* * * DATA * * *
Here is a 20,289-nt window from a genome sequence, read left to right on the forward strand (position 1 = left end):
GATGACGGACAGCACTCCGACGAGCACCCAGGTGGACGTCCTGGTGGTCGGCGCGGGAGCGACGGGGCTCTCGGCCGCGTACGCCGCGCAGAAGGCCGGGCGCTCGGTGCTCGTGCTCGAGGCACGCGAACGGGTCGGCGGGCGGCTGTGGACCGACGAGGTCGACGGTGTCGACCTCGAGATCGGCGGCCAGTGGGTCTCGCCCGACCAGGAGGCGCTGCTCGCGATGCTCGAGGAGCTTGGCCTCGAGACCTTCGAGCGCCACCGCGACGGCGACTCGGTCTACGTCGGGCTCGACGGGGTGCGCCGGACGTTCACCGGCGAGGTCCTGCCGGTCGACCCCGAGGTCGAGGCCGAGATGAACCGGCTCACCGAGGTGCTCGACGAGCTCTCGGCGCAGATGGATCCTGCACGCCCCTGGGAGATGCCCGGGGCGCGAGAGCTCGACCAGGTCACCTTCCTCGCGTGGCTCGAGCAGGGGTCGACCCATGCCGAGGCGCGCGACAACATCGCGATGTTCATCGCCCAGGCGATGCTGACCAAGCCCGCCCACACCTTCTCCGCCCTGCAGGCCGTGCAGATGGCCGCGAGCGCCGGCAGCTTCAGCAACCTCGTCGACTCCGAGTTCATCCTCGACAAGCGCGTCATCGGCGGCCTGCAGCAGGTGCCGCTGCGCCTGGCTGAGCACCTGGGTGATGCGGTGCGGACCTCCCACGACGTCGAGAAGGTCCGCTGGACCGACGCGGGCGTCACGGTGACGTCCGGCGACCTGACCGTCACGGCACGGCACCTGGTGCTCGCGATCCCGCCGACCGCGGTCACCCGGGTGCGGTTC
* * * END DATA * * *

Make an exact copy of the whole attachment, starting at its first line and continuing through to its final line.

Here is a 20,289-nt window from a genome sequence, read left to right on the forward strand (position 1 = left end):
GATGACGGACAGCACTCCGACGAGCACCCAGGTGGACGTCCTGGTGGTCGGCGCGGGAGCGACGGGGCTCTCGGCCGCGTACGCCGCGCAGAAGGCCGGGCGCTCGGTGCTCGTGCTCGAGGCACGCGAACGGGTCGGCGGGCGGCTGTGGACCGACGAGGTCGACGGTGTCGACCTCGAGATCGGCGGCCAGTGGGTCTCGCCCGACCAGGAGGCGCTGCTCGCGATGCTCGAGGAGCTTGGCCTCGAGACCTTCGAGCGCCACCGCGACGGCGACTCGGTCTACGTCGGGCTCGACGGGGTGCGCCGGACGTTCACCGGCGAGGTCCTGCCGGTCGACCCCGAGGTCGAGGCCGAGATGAACCGGCTCACCGAGGTGCTCGACGAGCTCTCGGCGCAGATGGATCCTGCACGCCCCTGGGAGATGCCCGGGGCGCGAGAGCTCGACCAGGTCACCTTCCTCGCGTGGCTCGAGCAGGGGTCGACCCATGCCGAGGCGCGCGACAACATCGCGATGTTCATCGCCCAGGCGATGCTGACCAAGCCCGCCCACACCTTCTCCGCCCTGCAGGCCGTGCAGATGGCCGCGAGCGCCGGCAGCTTCAGCAACCTCGTCGACTCCGAGTTCATCCTCGACAAGCGCGTCATCGGCGGCCTGCAGCAGGTGCCGCTGCGCCTGGCTGAGCACCTGGGTGATGCGGTGCGGACCTCCCACGACGTCGAGAAGGTCCGCTGGACCGACGCGGGCGTCACGGTGACGTCCGGCGACCTGACCGTCACGGCACGGCACCTGGTGCTCGCGATCCCGCCGACCGCGGTCACCCGGGTGCGGTTC